“How are we coming to communicate, we can’t use our names?” Now that was something to consider. Well, names or initials were out of the question. We could use numbers I suppose. So I assigned numbers. Angela was 1, Christine was 2, I was 3, Justin was 4, Melissa was 5, Seth was 6 and Shawn was 7. It went in alphabetical order according to our first names. This way, in case we were in a situation where we had to recall a number quickly, we wouldn’t have to struggle with last names. Besides, for the most part we’d forgotten Justin and Angela’s last names. So it goes, and so we went.

6 a.m. and we waited. The school wasn’t far, a brisk walk. We were dressed and armed. Time was dragging by slowly. Second thoughts were racing through our minds. It wasn’t too late to turn back; we didn’t have to go through with this. There was nothing etched in stone, no proof of our plans except what we held in our minds. There was every possibility for turning back. We had every reason to. Our lives were at stake; there was no greater risk in the world. Were we ready for this? Course not, but it was do, or die.

We left the house by seven and began to walk. Silence had settled and we were all thinking. What about, as if you’d care? Me, I was thinking about tomorrow, the future, stupid stuff like that. I was considering how things would change after this, what it’d be like. If everything went as planned, this would work out perfectly. Were we crazy? Course, but isn’t everybody these days? We were idealists who wanted to change a little town. It wasn’t the world or society, but just show them how dangerous their ignorance really was. The plan was simple; we just had to keep our eyes open. It was a matter of being aware. Simple, well, it was supposed to be.

The school building itself was ancient. It was just waiting to be torn down, like our bridge. Yet, the town refused to spend money to fix it up, or even, heaven forbid, talk about building a new one. So it goes. We, as students and teenagers of the town, had to deal with it. It was a corrupt system of government, but there wasn’t a damn thing we could do about it. The fact was accepted and we got on with our lives. Today we were going to do something, to make them see, to help them understand. We were actually doing them a big favor. Do you think they would care? About as much as you do.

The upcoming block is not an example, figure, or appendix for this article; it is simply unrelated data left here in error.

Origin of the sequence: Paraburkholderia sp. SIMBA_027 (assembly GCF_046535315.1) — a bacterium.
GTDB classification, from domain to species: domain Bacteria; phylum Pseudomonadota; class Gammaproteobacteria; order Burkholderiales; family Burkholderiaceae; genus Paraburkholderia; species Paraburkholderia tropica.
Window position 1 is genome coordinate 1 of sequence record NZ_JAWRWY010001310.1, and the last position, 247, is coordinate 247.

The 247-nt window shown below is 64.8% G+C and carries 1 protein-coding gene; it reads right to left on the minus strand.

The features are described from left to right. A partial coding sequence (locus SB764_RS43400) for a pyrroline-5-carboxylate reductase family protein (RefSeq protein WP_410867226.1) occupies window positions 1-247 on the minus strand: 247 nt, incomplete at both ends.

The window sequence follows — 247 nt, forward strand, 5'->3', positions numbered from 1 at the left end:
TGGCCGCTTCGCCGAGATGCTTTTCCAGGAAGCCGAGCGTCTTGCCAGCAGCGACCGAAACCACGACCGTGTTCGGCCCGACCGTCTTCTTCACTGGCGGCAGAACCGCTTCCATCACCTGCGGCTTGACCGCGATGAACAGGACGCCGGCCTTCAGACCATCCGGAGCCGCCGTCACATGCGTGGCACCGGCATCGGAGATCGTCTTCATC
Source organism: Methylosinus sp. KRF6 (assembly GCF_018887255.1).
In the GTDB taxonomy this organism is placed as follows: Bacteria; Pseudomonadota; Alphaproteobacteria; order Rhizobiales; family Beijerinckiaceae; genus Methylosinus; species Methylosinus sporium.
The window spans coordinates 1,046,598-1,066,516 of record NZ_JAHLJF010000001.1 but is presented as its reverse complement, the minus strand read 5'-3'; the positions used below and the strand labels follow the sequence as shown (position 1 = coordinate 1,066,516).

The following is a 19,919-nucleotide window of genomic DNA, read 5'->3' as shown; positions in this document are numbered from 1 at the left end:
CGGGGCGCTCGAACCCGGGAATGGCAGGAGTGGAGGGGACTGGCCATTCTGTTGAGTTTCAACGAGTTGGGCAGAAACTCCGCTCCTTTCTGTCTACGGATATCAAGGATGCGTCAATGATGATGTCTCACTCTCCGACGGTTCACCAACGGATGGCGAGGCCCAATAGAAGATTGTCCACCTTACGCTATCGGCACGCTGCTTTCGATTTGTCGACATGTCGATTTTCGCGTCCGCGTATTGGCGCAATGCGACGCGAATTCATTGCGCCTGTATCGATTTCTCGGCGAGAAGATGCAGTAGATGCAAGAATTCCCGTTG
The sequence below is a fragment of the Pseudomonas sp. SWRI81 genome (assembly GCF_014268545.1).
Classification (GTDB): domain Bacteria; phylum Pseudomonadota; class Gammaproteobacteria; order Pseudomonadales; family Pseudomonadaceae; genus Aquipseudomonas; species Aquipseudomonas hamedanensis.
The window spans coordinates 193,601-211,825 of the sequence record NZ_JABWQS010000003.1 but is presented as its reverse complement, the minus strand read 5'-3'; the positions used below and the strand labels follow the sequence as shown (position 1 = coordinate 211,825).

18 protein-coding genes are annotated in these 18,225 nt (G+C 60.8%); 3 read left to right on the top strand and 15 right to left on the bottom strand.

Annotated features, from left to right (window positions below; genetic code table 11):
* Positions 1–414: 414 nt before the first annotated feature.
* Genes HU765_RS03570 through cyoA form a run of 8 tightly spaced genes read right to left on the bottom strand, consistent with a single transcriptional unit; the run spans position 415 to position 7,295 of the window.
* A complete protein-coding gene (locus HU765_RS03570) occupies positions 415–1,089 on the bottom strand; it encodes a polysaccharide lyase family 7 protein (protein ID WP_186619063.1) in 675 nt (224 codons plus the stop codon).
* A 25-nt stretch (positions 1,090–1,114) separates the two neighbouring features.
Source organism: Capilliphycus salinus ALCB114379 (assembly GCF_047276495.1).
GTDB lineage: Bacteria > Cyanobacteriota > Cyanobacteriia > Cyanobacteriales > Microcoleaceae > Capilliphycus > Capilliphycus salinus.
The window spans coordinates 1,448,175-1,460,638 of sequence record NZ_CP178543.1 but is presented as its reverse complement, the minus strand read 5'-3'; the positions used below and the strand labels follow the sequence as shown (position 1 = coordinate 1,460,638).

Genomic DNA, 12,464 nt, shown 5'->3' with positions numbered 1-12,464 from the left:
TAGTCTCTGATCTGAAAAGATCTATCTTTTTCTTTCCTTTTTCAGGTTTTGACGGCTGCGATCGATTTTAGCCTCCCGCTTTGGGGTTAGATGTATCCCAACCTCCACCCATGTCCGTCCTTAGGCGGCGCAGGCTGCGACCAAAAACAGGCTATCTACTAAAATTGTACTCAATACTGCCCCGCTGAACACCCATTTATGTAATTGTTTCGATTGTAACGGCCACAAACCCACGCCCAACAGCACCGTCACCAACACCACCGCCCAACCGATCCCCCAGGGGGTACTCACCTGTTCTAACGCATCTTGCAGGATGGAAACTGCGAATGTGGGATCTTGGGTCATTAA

We got there about 15 minutes before the first classes would start. It was time to take action. No turning back, no second thoughts – the time had come. We had entered the school with masks on, now it was time to pull out all the stops. In another minutes’ time, havoc had broken loose in our halls. It had begun.

We had organized signs to signal each other to go onto the next phase. All eyes turned to me as I glanced around to make sure everybody was in place. What was our purpose? To wake up this loser town to a bit of reality, make them less blind.  I gave the signal for our operation to begin. The rules were simple, go in, cause a scare; get out. Nobody gets hurt. Everybody comes out alive. One by one we pulled out weapons and pretended to be threatening. The usual crowd let out a scream and hysteria spread like wildfire. We cut through and watched as people split. They scattered, taking cover in whatever unlocked rooms they could locate. Wasn’t many.

From here we weren’t sure what to do next. We were supposed to wait for someone to slip a cell phone, call the cops. Course we weren’t that patient. I glanced across all the faces, filled with fear, anger and pure hatred. I recognized many of them from classes, around town, everywhere.  They were my classmates, my peers, yet I stood above them today. They would never understand my reasoning. It was a large school, so we split up. I stayed in the main hall on the first floor while the rest of the clan spread out to sweep the building. I heard the familiar sound of blanks going off, but that was it. In a half-hour, we had the entire school herded into the auditorium.

Time ticked by slowly, we waited. When my group had scattered throughout the school, I had grabbed hold of a fellow senior. A young girl, she was in several of my classes. I remember her talking very poorly about me some time ago. For a moment I felt pity for her. If only she could see who was standing before her. Knowing she’d have a phone, I told her to call the police and report the incident. She looked confused, and I repeated the demand. Seeing she was going to live, she did as she was told quickly and efficiently. I couldn’t allow personal vengeance to get in my way here and now.